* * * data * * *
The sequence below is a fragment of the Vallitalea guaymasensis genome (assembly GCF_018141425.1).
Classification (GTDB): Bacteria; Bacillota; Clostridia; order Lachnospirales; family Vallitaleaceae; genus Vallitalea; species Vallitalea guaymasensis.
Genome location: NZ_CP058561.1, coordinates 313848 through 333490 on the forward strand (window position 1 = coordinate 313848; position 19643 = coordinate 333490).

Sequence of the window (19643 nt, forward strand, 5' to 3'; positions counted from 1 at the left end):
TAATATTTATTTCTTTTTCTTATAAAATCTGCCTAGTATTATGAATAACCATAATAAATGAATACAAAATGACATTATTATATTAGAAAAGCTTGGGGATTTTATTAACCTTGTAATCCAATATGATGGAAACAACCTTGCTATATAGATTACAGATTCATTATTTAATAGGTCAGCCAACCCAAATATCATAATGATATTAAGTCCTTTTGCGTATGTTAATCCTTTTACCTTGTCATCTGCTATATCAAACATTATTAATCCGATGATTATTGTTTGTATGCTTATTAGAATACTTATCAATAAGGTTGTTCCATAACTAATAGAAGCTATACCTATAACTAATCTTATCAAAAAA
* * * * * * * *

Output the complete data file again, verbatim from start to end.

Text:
The sequence below is a fragment of the Vallitalea guaymasensis genome (assembly GCF_018141425.1).
Classification (GTDB): Bacteria; Bacillota; Clostridia; order Lachnospirales; family Vallitaleaceae; genus Vallitalea; species Vallitalea guaymasensis.
Genome location: NZ_CP058561.1, coordinates 313848 through 333490 on the forward strand (window position 1 = coordinate 313848; position 19643 = coordinate 333490).

Sequence of the window (19643 nt, forward strand, 5' to 3'; positions counted from 1 at the left end):
TAATATTTATTTCTTTTTCTTATAAAATCTGCCTAGTATTATGAATAACCATAATAAATGAATACAAAATGACATTATTATATTAGAAAAGCTTGGGGATTTTATTAACCTTGTAATCCAATATGATGGAAACAACCTTGCTATATAGATTACAGATTCATTATTTAATAGGTCAGCCAACCCAAATATCATAATGATATTAAGTCCTTTTGCGTATGTTAATCCTTTTACCTTGTCATCTGCTATATCAAACATTATTAATCCGATGATTATTGTTTGTATGCTTATTAGAATACTTATCAATAAGGTTGTTCCATAACTAATAGAAGCTATACCTATAACTAATCTTATCAAAAAA